[3.2] Then at the beginning a preamble is similarly taken from the consequence of things,2 in which principles are contained that the emperor should punish unjust acts and willingly complete just acts, in this manner: It is always suitable for imperial power3 to rebuke errors and to deservedly consent to just petitions, or as follows: The office of the Roman empire is born from the fount of piety.4 Therefore it is fitting for it, that it should clemently incline the mind of its dignity to pious and devoted entreaties, or as follows: The office of royal authority5 rightfully punishes the audacity of evildoers, yet it does not undeservedly incline the ears of its power to devoted entreaties.
[3.3] Then the whole following speech should proceed under the person of the lord emperor and, as has been said above, he should describe by name whatever he may be going to confirm in his privilege.
[3.4] But at the last a penalty will be consistently arranged--not of anathema, which is not the emperor's--but of earthly things, which penalty the emperor will wish to assess or which he sees appropriate to the faculty of public persons: half to his treasury, the rest going to the benefit of those, whose privilege was infringed.
[3.5] When the privilege's sequence of letters has been completed, let a certain figure be made in the middle of the page, a figure you will find in the following example of a privilege, which is called a 'crismon', and as some wish, it describes this name 'Christ' or this whole phrase 'peace of Christ'. A certain letter is made within the crismon's perimeter according to scribe's choice, yet it is more frequently accustomed to be made, just as is in the following example, so that it should be surrounded by serpentine squiggles and outside the crismon's perimeter should be written: Sign of Conrad, most noble emperor of the Romans, augustus.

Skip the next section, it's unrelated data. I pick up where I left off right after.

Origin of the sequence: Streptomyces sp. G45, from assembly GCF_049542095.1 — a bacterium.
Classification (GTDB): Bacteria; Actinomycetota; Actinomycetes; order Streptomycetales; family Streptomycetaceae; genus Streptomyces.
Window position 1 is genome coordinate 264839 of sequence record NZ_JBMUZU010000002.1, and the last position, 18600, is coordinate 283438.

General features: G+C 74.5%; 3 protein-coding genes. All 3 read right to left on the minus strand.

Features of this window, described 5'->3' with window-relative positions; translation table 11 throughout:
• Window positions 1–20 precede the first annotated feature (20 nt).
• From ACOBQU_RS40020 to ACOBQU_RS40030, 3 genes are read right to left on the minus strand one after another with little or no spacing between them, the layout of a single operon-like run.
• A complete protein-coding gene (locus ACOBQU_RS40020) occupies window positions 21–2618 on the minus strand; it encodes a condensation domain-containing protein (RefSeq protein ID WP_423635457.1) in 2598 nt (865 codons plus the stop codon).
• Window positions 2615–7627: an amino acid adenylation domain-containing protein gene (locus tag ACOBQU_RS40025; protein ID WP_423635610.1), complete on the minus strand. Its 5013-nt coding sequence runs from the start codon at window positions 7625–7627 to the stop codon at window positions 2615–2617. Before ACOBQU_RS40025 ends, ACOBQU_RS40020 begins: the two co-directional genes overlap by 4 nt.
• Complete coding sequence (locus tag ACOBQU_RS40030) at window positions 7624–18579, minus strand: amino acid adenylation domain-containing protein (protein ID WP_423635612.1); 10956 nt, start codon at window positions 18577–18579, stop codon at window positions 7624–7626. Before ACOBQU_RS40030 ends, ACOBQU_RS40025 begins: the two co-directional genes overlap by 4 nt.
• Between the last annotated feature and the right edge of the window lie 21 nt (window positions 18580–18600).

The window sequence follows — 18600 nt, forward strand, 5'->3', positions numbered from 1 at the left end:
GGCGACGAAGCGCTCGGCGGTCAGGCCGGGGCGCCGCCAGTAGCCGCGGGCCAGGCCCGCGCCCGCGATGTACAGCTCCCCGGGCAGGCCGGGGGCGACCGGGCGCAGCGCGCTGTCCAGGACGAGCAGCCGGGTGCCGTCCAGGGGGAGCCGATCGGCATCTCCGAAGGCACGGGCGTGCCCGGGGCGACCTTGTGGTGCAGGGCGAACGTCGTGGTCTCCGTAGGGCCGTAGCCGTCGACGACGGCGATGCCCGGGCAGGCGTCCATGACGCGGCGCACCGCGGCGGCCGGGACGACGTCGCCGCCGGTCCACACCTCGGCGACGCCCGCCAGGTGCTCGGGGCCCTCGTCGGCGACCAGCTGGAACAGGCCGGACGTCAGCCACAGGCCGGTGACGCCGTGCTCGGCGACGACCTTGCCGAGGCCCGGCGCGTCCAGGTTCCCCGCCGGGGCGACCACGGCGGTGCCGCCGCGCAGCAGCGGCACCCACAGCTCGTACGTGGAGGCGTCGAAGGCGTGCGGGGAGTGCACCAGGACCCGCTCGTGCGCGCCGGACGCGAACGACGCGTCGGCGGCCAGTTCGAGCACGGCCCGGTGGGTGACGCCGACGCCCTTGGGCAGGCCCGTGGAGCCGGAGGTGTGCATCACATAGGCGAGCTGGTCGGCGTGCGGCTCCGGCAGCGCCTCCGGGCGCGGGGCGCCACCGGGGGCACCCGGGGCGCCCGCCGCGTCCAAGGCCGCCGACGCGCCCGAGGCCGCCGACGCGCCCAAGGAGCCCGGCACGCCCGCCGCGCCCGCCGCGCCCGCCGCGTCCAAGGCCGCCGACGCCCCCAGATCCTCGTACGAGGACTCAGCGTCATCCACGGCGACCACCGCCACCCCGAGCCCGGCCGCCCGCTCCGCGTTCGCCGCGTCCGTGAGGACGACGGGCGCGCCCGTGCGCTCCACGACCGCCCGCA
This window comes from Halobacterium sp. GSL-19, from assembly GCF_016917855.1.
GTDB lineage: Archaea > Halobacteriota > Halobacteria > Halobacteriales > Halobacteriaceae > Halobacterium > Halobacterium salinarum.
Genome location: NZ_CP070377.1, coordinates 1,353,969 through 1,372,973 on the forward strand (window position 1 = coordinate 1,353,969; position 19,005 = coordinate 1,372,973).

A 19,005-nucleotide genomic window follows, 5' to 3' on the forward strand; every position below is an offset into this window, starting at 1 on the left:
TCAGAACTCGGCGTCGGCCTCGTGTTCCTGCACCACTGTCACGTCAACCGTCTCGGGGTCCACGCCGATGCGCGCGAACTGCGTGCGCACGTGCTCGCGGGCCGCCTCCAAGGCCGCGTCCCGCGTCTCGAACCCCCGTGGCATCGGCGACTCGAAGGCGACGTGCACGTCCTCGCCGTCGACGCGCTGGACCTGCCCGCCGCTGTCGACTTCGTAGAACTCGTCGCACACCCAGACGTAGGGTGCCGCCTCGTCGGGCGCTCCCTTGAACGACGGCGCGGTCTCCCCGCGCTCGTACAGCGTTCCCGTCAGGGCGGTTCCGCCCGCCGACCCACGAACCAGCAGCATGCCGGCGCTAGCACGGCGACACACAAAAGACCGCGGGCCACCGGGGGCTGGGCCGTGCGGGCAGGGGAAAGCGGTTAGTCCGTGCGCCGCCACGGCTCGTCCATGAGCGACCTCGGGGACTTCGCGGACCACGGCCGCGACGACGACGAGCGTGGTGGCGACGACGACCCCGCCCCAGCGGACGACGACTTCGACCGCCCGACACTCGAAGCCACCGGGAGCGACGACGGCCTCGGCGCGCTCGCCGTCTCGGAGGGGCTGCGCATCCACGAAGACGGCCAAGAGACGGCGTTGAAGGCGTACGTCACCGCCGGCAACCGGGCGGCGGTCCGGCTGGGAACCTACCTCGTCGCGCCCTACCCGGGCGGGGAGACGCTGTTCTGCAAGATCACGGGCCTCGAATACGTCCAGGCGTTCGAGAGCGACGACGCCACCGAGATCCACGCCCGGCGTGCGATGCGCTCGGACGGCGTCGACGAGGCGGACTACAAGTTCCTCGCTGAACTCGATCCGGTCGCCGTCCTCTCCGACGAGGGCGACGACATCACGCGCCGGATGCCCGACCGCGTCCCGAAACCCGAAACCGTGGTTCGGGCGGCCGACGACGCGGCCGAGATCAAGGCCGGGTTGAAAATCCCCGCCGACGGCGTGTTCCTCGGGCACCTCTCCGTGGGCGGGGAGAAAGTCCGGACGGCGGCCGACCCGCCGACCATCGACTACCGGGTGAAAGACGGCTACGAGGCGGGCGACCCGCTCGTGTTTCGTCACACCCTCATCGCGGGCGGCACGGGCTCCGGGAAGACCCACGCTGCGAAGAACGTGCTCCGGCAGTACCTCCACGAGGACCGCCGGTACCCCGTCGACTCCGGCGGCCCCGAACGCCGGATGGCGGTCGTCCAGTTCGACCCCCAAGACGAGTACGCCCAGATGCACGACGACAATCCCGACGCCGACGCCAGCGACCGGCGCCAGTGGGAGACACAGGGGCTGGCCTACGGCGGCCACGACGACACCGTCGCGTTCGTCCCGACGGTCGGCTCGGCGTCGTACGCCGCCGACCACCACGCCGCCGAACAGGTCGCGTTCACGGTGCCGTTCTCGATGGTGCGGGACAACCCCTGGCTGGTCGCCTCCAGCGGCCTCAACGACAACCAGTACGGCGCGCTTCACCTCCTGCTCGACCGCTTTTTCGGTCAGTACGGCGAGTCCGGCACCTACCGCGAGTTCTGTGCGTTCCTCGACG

[3.6] At the lower
border is written near the seal, as follows, in the person of the chancellor: I Henry,
archbishop of the holy church of Mainz, 6
in the stead of lord R.., 7 my
predecessor, chancellor of the imperial curia, have recognized that this was done under such
and such year of the Lord's incarnation, indiction such and such, C., most noble
emperor of the Romans ruling as emperor, in the second year of his imperial reign. Good
1 Conrad III, king of Germany and emperor-elect (1138-1152).
2 See above, De doctrina privilegiorum 1.4.
3 DDKo.III 106, 116, 117, 128 (composed by Wibald of Stavelot).
4 DKo.III 211 (composed by Wibald of Stavelot); cf. Vita S. Sylvesti (ed MOMBRITIUS) 2.510.53 and Missale Romanum, sabbatum sanctum, Benedictio fontis.
5 Cf. DKo.III.130 (composed by Wibald of Stavelot).
6 Henry, archbishop of Mainz and archchancellor of the kingdom of Germany (1142-1153) and of Burgundy (1153).
7 Reinald of Dassel, imperial chancellor (1154-1159) and later archbishop of Cologne and archchancellor of Italy (1159-1167). Other contemporary chancellors: Arnold von Wien (1138-1151), Arnold von Selehofen (1151-1153), Zeizolf (1154).
© Steven M. Wight, Los Angeles 1998
Scrineum © Universitą di Pavia 1999